• Check that all bins are correctly and easily identifiable to ensure correct deliveries
  • Bagged feed should be stored in suitable conditions, in a dry area and at a suitable temperature, e.g. do not store creep feed in a nursery or farrowing house as the warm temperatures will turn the feed rancid
  • Check feed for signs of mould and mites; if found discard the affected feed, identify the source eg clogged feed in the hopper or poor storage, and take remedial actions immediately.


  • Wastage from feed falling between the slats or being spilt onto the floor is expensive, consider placing feeders on boards to prevent feed falling through slats and thus reducing wastage
  • Quickly identify the cause of any spillage and rectify the problem eg the hopper design may be incorrect for the size of pig; overstocking may be causing uneven feeding; feeder flow rates may require adjustment; or the feed bins, hoppers or feed system may require repair.

Diet specification

  • Regularly review feed strategies with your nutritionist or feed supplier, ensuring that the diets, timing of diet changes and quantities of each diet actually being fed correctly match pig flow, age of pig and growth rates
  • Cheapest is not always the best; the value of performance must be taken into consideration along with the feed programme.

Feed intake

  • If possible devise a way to measure the feed intake of either a whole building or individual pens
  • Regularly checking feed intake will help to optimise diet formulations and also detect fluctuations, helping to identify likely causes of reductions or increases in intake
  • Where restrict feeding, routinely check that actual drop quantities are as expected
  • Check dry matter content for wet feed systems.

Feed orders

  • Review your storage capacity
  • When placing feed orders discuss optimal load sizes with your feed supplier
  • It is critical to avoid running out of feed at any stage as this will adversely affect pig health and consequent performance.


  • Maintaining water intake is critical since this drives feed intake and therefore affects growth rate and FCR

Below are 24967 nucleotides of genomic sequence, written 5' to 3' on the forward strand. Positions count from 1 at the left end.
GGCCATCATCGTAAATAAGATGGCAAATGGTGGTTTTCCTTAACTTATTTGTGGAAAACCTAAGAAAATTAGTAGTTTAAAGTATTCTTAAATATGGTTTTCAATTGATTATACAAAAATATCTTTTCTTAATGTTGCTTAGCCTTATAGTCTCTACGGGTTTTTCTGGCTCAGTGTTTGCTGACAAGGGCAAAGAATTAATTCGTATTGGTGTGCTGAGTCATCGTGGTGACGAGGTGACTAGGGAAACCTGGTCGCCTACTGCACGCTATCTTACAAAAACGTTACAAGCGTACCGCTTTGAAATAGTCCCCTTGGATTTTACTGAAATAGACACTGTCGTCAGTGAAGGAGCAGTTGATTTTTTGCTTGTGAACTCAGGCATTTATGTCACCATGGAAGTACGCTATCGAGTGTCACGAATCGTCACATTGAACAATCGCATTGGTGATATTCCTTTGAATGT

• There must be sufficient functioning drinkers, at the correct height for the stage of pig, correctly positioned and with adequate flow rates
  • See Action for Productivity 16: Water supply for more information on this topic.

Maintain an active vermin control programme

Clean hoppers will encourage intake

Ensure that cleaning is effective

Vermin and birds

  • Contamination of feed by rats, mice and birds not only poses a health risk to the pigs, but can result in significant feed losses
  • 100 adult rats can eat up to four tonnes of feed per year
  • Maintain an active vermin control programme, bird proof buildings where possible, keep lids on hoppers and feed barrows and clean up any spillages promptly.


  • Monitor the daily min/max temperatures within buildings, as well as observing the pigs' behaviour
  • For recommended temperatures, see the Defra Code of Recommendations for the Welfare of Livestock - Pigs
  • High temperatures can reduce appetite and therefore growth rates, while cold temperatures cause pigs to use energy to maintain body temperature rather than for growth
  • Note that temperature requirements are affected by a number of variables, for example group size, floor type, bedding, health status etc.


  • Check that feeders are clean and that there is no caked feed
  • Any fouling must be cleaned out daily to reduce wastage and encourage intake
  • Follow an all-in all-out policy wherever possible, cleaning and disinfecting buildings and pens between batches
  • Review your cleaning policy with your vet, ensuring that the cleaning is effective, using appropriate disinfectants at the correct dilution rates
  • See Action for Productivity 10: Cleaning and Disinfection for more information.

Movement and mixing

  • Reducing the number of moves, minimising mixing, keeping variation to a minimum and enforcing actual all-in all-out policies, will all help to improve health, minimise stress and increase intake, growth rates and efficiency
  • Review your actual current pig flow with this in mind and the timing of all feed changes
  • Ensure that all relevant information, such as weaning date, is transferred with the pigs as they are moved through the system to enable days to sale to be monitored
  • Review all records regularly with your staff, vet and nutritionist, continually striving to improve performance.
January 2009